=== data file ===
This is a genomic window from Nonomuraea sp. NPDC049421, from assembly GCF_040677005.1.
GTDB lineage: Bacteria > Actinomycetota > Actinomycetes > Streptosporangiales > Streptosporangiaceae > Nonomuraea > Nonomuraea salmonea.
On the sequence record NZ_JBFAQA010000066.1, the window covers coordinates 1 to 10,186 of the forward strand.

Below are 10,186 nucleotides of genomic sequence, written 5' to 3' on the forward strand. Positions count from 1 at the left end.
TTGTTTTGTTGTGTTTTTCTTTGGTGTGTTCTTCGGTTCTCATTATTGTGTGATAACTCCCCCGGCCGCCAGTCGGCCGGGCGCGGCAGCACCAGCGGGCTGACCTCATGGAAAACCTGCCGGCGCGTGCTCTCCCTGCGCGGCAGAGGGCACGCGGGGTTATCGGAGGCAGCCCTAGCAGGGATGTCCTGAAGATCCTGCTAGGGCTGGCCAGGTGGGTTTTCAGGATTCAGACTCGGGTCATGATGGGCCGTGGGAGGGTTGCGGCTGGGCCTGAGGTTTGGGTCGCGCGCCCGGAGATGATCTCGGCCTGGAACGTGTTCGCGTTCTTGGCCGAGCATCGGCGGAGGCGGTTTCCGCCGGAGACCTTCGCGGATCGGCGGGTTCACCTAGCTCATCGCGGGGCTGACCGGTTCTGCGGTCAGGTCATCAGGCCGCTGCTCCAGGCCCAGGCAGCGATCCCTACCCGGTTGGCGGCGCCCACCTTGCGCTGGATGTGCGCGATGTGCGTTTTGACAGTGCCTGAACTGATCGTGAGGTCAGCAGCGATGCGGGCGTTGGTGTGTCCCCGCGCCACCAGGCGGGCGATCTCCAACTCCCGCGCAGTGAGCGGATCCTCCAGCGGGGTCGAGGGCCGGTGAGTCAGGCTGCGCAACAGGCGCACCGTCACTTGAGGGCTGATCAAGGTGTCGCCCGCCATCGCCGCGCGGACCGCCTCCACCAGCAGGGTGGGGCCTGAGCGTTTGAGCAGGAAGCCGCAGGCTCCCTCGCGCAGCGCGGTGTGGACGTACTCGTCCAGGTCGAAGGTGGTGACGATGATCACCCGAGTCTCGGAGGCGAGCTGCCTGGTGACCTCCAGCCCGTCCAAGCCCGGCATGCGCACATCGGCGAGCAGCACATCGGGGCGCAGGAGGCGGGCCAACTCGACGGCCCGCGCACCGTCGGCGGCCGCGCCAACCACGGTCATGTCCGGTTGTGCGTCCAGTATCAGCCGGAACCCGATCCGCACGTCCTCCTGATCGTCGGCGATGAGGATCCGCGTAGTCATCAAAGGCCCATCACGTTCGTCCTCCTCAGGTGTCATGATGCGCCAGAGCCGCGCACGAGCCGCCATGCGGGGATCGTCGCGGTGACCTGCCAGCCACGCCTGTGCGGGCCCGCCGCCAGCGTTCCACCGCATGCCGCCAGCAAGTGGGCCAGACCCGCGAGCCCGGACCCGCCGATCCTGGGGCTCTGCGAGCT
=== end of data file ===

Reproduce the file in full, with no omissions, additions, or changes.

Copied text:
This is a genomic window from Nonomuraea sp. NPDC049421, from assembly GCF_040677005.1.
GTDB lineage: Bacteria > Actinomycetota > Actinomycetes > Streptosporangiales > Streptosporangiaceae > Nonomuraea > Nonomuraea salmonea.
On the sequence record NZ_JBFAQA010000066.1, the window covers coordinates 1 to 10,186 of the forward strand.

Below are 10,186 nucleotides of genomic sequence, written 5' to 3' on the forward strand. Positions count from 1 at the left end.
TTGTTTTGTTGTGTTTTTCTTTGGTGTGTTCTTCGGTTCTCATTATTGTGTGATAACTCCCCCGGCCGCCAGTCGGCCGGGCGCGGCAGCACCAGCGGGCTGACCTCATGGAAAACCTGCCGGCGCGTGCTCTCCCTGCGCGGCAGAGGGCACGCGGGGTTATCGGAGGCAGCCCTAGCAGGGATGTCCTGAAGATCCTGCTAGGGCTGGCCAGGTGGGTTTTCAGGATTCAGACTCGGGTCATGATGGGCCGTGGGAGGGTTGCGGCTGGGCCTGAGGTTTGGGTCGCGCGCCCGGAGATGATCTCGGCCTGGAACGTGTTCGCGTTCTTGGCCGAGCATCGGCGGAGGCGGTTTCCGCCGGAGACCTTCGCGGATCGGCGGGTTCACCTAGCTCATCGCGGGGCTGACCGGTTCTGCGGTCAGGTCATCAGGCCGCTGCTCCAGGCCCAGGCAGCGATCCCTACCCGGTTGGCGGCGCCCACCTTGCGCTGGATGTGCGCGATGTGCGTTTTGACAGTGCCTGAACTGATCGTGAGGTCAGCAGCGATGCGGGCGTTGGTGTGTCCCCGCGCCACCAGGCGGGCGATCTCCAACTCCCGCGCAGTGAGCGGATCCTCCAGCGGGGTCGAGGGCCGGTGAGTCAGGCTGCGCAACAGGCGCACCGTCACTTGAGGGCTGATCAAGGTGTCGCCCGCCATCGCCGCGCGGACCGCCTCCACCAGCAGGGTGGGGCCTGAGCGTTTGAGCAGGAAGCCGCAGGCTCCCTCGCGCAGCGCGGTGTGGACGTACTCGTCCAGGTCGAAGGTGGTGACGATGATCACCCGAGTCTCGGAGGCGAGCTGCCTGGTGACCTCCAGCCCGTCCAAGCCCGGCATGCGCACATCGGCGAGCAGCACATCGGGGCGCAGGAGGCGGGCCAACTCGACGGCCCGCGCACCGTCGGCGGCCGCGCCAACCACGGTCATGTCCGGTTGTGCGTCCAGTATCAGCCGGAACCCGATCCGCACGTCCTCCTGATCGTCGGCGATGAGGATCCGCGTAGTCATCAAAGGCCCATCACGTTCGTCCTCCTCAGGTGTCATGATGCGCCAGAGCCGCGCACGAGCCGCCATGCGGGGATCGTCGCGGTGACCTGCCAGCCACGCCTGTGCGGGCCCGCCGCCAGCGTTCCACCGCATGCCGCCAGCAAGTGGGCCAGACCCGCGAGCCCGGACCCGCCGATCCTGGGGCTCTGCGAGCT